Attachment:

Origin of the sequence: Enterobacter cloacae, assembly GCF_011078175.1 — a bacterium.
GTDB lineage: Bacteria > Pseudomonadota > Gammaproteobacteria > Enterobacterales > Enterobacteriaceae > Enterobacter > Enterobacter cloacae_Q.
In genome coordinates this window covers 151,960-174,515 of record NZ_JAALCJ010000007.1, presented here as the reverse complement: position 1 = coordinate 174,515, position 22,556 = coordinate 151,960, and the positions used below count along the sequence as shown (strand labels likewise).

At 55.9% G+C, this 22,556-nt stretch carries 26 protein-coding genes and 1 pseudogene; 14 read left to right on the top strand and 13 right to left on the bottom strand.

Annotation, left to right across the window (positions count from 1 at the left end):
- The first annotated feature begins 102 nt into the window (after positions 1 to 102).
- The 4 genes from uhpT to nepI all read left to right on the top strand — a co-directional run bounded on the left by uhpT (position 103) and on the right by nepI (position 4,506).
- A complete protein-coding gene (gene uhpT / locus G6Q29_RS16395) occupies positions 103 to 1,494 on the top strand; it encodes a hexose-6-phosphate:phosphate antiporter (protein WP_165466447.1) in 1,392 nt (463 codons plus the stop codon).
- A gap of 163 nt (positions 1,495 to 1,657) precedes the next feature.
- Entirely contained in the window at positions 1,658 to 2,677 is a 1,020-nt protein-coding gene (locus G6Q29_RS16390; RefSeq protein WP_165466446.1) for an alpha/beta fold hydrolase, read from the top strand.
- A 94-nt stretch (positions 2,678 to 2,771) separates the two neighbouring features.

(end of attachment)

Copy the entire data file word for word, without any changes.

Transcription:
Origin of the sequence: Enterobacter cloacae, assembly GCF_011078175.1 — a bacterium.
GTDB lineage: Bacteria > Pseudomonadota > Gammaproteobacteria > Enterobacterales > Enterobacteriaceae > Enterobacter > Enterobacter cloacae_Q.
In genome coordinates this window covers 151,960-174,515 of record NZ_JAALCJ010000007.1, presented here as the reverse complement: position 1 = coordinate 174,515, position 22,556 = coordinate 151,960, and the positions used below count along the sequence as shown (strand labels likewise).

At 55.9% G+C, this 22,556-nt stretch carries 26 protein-coding genes and 1 pseudogene; 14 read left to right on the top strand and 13 right to left on the bottom strand.

Annotation, left to right across the window (positions count from 1 at the left end):
- The first annotated feature begins 102 nt into the window (after positions 1 to 102).
- The 4 genes from uhpT to nepI all read left to right on the top strand — a co-directional run bounded on the left by uhpT (position 103) and on the right by nepI (position 4,506).
- A complete protein-coding gene (gene uhpT / locus G6Q29_RS16395) occupies positions 103 to 1,494 on the top strand; it encodes a hexose-6-phosphate:phosphate antiporter (protein WP_165466447.1) in 1,392 nt (463 codons plus the stop codon).
- A gap of 163 nt (positions 1,495 to 1,657) precedes the next feature.
- Entirely contained in the window at positions 1,658 to 2,677 is a 1,020-nt protein-coding gene (locus G6Q29_RS16390; RefSeq protein WP_165466446.1) for an alpha/beta fold hydrolase, read from the top strand.
- A 94-nt stretch (positions 2,678 to 2,771) separates the two neighbouring features.